An early start because we have a couple of long days ahead to ensure we reach Ceduna by midday on Friday 7th.
Grey arid bushes and straggly trees are on either side of the very rough limestone track. Gradually the track became a little better as we approached Cook. Along the way we stopped at a huge tank shed which actually had water available. Further on we stopped to look at Muckera Rockholes. Only one of the three Gnamma holes had dirty water in it. A flock of finches were flying around waiting for us to depart so they could come down for a drink. The birds were so shy and quick that we were unable to identify them.
Salt bush is plentiful as we travel south onto the Nullarbor Plain which is FLAT FLAT FLAT with only a scattering of trees, at this point, and some low dried grass. I mean FLAT as in no hills not FLAT as in tyre without air!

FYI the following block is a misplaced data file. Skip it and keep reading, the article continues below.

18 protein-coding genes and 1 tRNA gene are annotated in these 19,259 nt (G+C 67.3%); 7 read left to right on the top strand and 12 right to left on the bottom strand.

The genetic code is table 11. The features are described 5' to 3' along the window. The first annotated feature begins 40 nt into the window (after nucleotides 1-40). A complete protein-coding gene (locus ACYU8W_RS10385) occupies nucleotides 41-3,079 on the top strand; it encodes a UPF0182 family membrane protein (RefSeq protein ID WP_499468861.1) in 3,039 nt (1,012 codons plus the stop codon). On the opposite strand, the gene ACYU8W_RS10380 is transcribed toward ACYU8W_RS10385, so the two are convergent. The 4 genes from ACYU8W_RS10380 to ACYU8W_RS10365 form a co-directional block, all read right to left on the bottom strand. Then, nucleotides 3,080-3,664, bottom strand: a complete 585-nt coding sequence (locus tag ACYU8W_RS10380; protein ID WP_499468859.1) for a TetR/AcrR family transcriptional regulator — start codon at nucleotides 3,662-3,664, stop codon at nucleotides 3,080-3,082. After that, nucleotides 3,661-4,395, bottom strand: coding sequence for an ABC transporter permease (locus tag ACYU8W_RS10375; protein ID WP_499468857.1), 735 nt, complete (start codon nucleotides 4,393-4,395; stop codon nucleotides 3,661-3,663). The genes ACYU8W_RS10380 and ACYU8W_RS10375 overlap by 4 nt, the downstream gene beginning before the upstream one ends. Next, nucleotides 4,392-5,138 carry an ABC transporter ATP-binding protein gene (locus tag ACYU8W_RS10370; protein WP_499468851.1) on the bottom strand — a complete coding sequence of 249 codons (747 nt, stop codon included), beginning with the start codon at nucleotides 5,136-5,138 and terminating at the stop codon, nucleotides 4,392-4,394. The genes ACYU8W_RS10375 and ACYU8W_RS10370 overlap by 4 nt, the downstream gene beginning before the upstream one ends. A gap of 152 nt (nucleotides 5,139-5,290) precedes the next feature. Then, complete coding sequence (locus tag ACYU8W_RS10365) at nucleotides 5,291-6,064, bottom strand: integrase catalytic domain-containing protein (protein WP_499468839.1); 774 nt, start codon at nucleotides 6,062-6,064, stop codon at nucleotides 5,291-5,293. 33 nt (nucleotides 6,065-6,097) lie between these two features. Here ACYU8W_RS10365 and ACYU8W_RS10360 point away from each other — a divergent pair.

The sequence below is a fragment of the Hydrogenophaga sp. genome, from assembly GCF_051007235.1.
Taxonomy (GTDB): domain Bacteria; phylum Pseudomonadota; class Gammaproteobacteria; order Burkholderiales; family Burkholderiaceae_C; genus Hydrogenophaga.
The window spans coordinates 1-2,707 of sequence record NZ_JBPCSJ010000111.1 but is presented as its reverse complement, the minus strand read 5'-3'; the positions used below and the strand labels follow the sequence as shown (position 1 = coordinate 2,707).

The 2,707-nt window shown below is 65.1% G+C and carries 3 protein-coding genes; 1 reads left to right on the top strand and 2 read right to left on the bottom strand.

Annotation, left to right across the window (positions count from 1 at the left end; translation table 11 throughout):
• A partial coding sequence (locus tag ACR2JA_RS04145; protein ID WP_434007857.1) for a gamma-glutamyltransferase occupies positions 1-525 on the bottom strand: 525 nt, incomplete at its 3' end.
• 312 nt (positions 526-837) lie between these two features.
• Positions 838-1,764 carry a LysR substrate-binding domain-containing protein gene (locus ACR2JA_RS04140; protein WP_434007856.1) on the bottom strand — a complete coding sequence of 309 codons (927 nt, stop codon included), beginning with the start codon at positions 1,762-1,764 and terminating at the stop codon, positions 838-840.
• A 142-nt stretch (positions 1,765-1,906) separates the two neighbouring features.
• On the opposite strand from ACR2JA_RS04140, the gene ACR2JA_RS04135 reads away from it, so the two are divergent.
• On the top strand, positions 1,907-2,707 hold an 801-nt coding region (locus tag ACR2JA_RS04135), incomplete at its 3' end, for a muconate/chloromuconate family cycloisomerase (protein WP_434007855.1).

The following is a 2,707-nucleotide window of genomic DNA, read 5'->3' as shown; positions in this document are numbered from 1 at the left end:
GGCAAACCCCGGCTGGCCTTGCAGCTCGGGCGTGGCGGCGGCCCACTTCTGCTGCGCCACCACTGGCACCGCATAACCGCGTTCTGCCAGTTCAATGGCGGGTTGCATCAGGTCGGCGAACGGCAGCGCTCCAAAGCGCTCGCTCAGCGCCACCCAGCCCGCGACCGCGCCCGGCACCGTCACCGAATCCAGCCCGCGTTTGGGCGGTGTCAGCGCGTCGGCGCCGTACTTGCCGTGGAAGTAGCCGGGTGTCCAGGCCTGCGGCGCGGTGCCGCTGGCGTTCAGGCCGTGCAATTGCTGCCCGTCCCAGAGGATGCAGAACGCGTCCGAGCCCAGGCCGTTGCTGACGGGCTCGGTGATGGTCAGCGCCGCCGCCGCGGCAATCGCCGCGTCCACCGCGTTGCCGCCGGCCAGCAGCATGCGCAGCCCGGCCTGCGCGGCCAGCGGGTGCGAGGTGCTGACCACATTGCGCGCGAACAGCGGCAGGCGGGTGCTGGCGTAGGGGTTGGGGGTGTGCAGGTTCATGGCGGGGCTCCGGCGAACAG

We sat on the railway platform at Cook, and ate our lunch. There was a freight train stopped at the station. There are houses at Cook but we did not see people...a sparsely populated railway town. Rain is in the air so we hope it does not fall as we head east on the Old Caravan Road. This is a two wheel track but not so rough with rocks. We travelled 80km on this 'cross country' road before we stopped to camp. We were lucky to find a sheltered spot near a rare thicket of trees. It is surprising how many flowers are growing in this harsh dry country..daisies of mauve white and yellow, carpets of goodenias, a single Sturt’s Desert Pea and several Desert roses. Near our camp there are Pittosterum trees growing with lovely orange berries hanging on the branches. I can understand why their common name is Desert Apricot.
|Sunset on the Nullarbor|
We had watched the clouds throughout the day with virgo often part of the picture. The pre-dinner sunset was brilliant as virgo was lit up in the orange colour from the setting sun.
After dinner we had a visit from several dingoes. They can probably smell food. I cannot imagine what they live on out here.